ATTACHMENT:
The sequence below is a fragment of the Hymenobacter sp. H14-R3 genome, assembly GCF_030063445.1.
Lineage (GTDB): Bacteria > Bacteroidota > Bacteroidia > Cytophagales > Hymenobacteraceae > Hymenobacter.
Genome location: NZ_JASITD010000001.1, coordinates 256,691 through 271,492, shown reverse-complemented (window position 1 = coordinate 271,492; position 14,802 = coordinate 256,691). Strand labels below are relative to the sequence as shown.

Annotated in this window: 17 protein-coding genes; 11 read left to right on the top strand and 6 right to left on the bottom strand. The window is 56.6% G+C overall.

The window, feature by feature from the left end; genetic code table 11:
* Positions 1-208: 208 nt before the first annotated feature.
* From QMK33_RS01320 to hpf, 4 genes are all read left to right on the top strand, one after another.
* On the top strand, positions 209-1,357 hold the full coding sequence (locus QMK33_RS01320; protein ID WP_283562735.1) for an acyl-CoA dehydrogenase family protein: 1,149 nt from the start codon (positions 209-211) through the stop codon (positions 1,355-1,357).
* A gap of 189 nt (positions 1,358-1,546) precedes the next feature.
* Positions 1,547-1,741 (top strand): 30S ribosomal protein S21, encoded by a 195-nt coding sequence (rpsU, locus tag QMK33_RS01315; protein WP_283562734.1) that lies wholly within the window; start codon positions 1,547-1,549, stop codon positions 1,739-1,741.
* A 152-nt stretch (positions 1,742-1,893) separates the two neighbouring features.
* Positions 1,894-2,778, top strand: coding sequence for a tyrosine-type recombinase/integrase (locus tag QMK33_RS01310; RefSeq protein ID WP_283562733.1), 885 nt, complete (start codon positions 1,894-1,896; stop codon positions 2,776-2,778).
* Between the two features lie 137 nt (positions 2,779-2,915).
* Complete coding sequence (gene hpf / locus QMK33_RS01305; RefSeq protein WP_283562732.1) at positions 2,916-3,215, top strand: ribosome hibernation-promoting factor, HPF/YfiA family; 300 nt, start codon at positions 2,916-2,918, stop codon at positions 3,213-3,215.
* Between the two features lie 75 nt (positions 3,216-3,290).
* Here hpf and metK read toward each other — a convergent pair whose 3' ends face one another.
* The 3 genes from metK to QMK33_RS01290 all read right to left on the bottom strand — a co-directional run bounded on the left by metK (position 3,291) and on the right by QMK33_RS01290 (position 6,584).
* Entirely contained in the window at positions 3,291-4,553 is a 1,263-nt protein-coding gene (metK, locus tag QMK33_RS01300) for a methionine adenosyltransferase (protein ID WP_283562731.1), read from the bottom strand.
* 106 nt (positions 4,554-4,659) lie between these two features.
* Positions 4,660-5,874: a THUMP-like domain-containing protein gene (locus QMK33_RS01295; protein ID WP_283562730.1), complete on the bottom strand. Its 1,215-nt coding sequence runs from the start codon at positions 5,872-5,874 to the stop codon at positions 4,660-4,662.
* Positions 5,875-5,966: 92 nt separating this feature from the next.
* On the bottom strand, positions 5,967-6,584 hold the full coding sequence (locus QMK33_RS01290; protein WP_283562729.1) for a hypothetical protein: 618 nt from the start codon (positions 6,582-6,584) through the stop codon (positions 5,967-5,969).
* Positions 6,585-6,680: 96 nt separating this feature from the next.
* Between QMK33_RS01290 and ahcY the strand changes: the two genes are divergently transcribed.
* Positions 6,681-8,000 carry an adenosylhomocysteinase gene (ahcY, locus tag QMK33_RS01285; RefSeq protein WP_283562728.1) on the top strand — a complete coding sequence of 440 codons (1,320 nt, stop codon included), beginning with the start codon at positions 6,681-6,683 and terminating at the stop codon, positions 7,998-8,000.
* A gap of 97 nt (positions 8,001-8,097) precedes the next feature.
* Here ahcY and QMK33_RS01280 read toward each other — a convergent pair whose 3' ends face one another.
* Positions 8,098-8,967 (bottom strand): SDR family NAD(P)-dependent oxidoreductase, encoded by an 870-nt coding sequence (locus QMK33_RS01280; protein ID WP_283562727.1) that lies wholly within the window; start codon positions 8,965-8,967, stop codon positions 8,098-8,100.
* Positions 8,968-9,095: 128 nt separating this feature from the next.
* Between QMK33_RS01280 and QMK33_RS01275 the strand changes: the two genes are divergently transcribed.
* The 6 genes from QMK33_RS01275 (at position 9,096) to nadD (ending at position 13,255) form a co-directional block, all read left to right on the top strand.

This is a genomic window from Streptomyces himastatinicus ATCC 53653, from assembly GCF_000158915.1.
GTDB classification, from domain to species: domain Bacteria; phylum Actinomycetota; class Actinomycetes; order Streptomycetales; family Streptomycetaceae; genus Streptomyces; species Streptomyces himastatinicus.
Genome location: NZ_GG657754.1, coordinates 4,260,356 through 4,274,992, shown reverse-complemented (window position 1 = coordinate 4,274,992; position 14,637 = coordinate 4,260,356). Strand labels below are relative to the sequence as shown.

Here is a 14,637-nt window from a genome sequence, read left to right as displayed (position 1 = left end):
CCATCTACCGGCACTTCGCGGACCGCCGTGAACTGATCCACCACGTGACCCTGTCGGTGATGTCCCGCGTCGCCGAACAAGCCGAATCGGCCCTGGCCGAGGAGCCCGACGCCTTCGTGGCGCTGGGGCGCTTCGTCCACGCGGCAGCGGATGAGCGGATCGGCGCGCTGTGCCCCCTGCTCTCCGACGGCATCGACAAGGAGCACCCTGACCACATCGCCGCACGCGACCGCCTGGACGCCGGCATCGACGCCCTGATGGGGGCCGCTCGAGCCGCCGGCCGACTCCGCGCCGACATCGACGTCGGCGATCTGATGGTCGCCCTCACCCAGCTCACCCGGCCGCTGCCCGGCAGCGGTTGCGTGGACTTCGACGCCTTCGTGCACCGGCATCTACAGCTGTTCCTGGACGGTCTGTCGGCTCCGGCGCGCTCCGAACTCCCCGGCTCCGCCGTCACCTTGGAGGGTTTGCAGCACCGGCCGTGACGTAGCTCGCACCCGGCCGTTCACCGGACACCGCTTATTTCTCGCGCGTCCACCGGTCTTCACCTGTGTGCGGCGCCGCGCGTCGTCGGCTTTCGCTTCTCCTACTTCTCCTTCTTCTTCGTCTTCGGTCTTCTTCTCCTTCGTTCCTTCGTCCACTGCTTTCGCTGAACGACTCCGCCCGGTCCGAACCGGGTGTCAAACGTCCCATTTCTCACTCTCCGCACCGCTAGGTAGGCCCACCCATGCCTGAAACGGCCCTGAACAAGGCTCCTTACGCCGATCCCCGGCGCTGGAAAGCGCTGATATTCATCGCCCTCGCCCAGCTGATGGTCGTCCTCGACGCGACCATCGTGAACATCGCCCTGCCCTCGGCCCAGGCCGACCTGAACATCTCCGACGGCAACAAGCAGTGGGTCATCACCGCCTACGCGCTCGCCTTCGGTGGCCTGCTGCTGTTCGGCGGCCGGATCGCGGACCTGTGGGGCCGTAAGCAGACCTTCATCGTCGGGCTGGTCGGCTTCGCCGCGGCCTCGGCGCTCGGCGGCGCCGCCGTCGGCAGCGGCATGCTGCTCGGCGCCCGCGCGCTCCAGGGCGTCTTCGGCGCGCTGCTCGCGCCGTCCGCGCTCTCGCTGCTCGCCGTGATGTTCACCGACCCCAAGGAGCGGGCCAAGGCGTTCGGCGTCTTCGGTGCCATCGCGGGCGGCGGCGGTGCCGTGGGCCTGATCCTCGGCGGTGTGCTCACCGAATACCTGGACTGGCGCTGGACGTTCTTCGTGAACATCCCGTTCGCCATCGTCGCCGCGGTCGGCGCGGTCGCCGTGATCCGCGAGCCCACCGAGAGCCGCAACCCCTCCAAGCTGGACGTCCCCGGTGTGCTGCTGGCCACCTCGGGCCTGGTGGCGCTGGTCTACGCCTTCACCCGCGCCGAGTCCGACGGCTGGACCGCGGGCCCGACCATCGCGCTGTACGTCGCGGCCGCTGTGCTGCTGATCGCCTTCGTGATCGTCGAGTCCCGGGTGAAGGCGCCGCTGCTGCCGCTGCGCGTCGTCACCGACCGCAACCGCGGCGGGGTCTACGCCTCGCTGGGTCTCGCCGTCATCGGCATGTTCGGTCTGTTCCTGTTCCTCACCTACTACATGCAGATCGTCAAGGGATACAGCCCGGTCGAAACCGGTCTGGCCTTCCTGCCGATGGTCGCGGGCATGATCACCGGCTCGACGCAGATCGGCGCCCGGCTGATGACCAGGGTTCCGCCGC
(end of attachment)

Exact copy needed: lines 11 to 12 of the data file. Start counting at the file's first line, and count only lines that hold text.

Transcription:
* A 152-nt stretch (positions 1,742-1,893) separates the two neighbouring features.
* Positions 1,894-2,778, top strand: coding sequence for a tyrosine-type recombinase/integrase (locus tag QMK33_RS01310; RefSeq protein ID WP_283562733.1), 885 nt, complete (start codon positions 1,894-1,896; stop codon positions 2,776-2,778).